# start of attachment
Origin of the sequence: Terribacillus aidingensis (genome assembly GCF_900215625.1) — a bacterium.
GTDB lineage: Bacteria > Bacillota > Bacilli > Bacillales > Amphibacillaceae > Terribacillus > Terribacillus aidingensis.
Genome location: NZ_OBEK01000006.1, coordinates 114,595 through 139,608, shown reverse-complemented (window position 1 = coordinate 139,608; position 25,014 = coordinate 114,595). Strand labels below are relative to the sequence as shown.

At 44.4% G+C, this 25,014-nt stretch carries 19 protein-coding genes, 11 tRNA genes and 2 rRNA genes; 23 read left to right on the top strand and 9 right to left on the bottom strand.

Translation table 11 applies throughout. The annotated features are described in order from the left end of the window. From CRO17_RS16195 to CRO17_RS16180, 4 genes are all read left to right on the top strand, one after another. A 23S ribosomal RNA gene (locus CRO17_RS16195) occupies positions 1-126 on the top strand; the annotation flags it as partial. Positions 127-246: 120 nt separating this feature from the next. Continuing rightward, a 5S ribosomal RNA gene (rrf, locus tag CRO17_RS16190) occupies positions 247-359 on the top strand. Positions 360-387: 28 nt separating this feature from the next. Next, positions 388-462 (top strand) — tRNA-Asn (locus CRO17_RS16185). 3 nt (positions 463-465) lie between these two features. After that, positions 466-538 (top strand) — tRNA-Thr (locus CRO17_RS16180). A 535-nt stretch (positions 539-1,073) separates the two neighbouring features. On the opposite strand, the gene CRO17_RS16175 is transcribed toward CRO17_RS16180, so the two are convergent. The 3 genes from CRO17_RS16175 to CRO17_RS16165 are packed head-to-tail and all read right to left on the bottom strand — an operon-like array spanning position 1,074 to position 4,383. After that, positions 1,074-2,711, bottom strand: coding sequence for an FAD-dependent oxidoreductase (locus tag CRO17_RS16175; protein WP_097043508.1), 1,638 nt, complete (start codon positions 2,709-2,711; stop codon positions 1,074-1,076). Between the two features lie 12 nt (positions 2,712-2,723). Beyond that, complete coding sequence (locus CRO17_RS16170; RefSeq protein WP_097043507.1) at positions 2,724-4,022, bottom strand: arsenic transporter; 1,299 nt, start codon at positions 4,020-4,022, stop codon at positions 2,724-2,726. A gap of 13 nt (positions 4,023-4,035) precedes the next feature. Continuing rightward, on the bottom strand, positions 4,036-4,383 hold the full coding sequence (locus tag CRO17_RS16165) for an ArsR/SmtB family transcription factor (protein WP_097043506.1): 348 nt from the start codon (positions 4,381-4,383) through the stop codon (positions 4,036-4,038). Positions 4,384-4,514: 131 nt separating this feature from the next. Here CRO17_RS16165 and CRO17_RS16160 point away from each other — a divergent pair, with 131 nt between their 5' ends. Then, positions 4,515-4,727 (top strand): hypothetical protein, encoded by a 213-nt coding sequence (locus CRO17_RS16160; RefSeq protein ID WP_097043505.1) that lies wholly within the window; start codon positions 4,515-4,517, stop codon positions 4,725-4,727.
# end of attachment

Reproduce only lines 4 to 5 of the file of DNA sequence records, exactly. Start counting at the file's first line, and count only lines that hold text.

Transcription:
At 44.4% G+C, this 25,014-nt stretch carries 19 protein-coding genes, 11 tRNA genes and 2 rRNA genes; 23 read left to right on the top strand and 9 right to left on the bottom strand.

Translation table 11 applies throughout. The annotated features are described in order from the left end of the window. From CRO17_RS16195 to CRO17_RS16180, 4 genes are all read left to right on the top strand, one after another. A 23S ribosomal RNA gene (locus CRO17_RS16195) occupies positions 1-126 on the top strand; the annotation flags it as partial. Positions 127-246: 120 nt separating this feature from the next. Continuing rightward, a 5S ribosomal RNA gene (rrf, locus tag CRO17_RS16190) occupies positions 247-359 on the top strand. Positions 360-387: 28 nt separating this feature from the next. Next, positions 388-462 (top strand) — tRNA-Asn (locus CRO17_RS16185). 3 nt (positions 463-465) lie between these two features. After that, positions 466-538 (top strand) — tRNA-Thr (locus CRO17_RS16180). A 535-nt stretch (positions 539-1,073) separates the two neighbouring features. On the opposite strand, the gene CRO17_RS16175 is transcribed toward CRO17_RS16180, so the two are convergent. The 3 genes from CRO17_RS16175 to CRO17_RS16165 are packed head-to-tail and all read right to left on the bottom strand — an operon-like array spanning position 1,074 to position 4,383. After that, positions 1,074-2,711, bottom strand: coding sequence for an FAD-dependent oxidoreductase (locus tag CRO17_RS16175; protein WP_097043508.1), 1,638 nt, complete (start codon positions 2,709-2,711; stop codon positions 1,074-1,076). Between the two features lie 12 nt (positions 2,712-2,723). Beyond that, complete coding sequence (locus CRO17_RS16170; RefSeq protein WP_097043507.1) at positions 2,724-4,022, bottom strand: arsenic transporter; 1,299 nt, start codon at positions 4,020-4,022, stop codon at positions 2,724-2,726. A gap of 13 nt (positions 4,023-4,035) precedes the next feature. Continuing rightward, on the bottom strand, positions 4,036-4,383 hold the full coding sequence (locus tag CRO17_RS16165) for an ArsR/SmtB family transcription factor (protein WP_097043506.1): 348 nt from the start codon (positions 4,381-4,383) through the stop codon (positions 4,036-4,038). Positions 4,384-4,514: 131 nt separating this feature from the next. Here CRO17_RS16165 and CRO17_RS16160 point away from each other — a divergent pair, with 131 nt between their 5' ends. Then, positions 4,515-4,727 (top strand): hypothetical protein, encoded by a 213-nt coding sequence (locus CRO17_RS16160; RefSeq protein ID WP_097043505.1) that lies wholly within the window; start codon positions 4,515-4,517, stop codon positions 4,725-4,727.